TCP Sequence (seq) and Acknowledgement (ack) numbers help enable ordered reliable data transfer for TCP streams. The seq number is sent by the TCP client, indicating how much data has been sent for the session (also known as the byte-order number). The ack number is sent by the TCP server, indicating that is has received cumulated data and is ready for the next segment.
[By default, Wireshark converts all sequence and acknowledgement numbers into relative numbers. This means that all SEQ and ACK numbers always start at 0 for the first packet seen in each conversation.]
The picture below shows a real example of TCP sequence and acknowledgment numbers in a TCP flow diagram. The key variable is the TCP segment length for each TCP segment sent in the session.
The client sends the first segment with seq=1 and the length of the segment is 669 bytes. The server responds with an ack=670 which tells the client that the next expected segment will have a sequence number is 670.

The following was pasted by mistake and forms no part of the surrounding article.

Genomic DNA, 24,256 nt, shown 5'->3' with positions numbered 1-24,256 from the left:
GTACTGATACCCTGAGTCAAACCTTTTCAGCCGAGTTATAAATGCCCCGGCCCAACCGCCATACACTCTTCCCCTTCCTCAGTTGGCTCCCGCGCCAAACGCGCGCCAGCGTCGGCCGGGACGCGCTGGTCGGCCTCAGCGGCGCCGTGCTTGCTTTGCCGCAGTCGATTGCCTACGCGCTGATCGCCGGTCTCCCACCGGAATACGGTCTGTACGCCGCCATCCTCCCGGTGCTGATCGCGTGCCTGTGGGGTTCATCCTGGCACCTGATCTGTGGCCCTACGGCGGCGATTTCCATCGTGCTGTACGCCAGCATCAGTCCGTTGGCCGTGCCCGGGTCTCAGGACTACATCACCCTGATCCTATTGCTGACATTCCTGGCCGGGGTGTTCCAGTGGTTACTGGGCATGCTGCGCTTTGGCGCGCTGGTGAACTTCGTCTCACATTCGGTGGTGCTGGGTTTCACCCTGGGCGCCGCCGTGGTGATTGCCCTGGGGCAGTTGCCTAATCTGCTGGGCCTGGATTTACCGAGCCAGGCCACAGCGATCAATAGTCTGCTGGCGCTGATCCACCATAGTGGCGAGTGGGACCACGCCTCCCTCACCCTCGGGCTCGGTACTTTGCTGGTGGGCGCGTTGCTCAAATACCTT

The next segment the client sends has seq=670 and the len is now 1460 bytes. In turn, the server responds with ack=2130 (670 + 1460). This cycle continues until the end of the TCP session.
Again, note that the length value is from the TCP segment length, not the Layer 2 frame length nor the IP packet length.
Seq and Ack in Wireshark
Client sends seq=1 and tcp segment length=669
Server responds with ack=670
Client sends segment with seq=670 and length=1460
Server responds with ack=2130
This is just a simple example to get the basics of TCP sequence and acknowledgement numbers.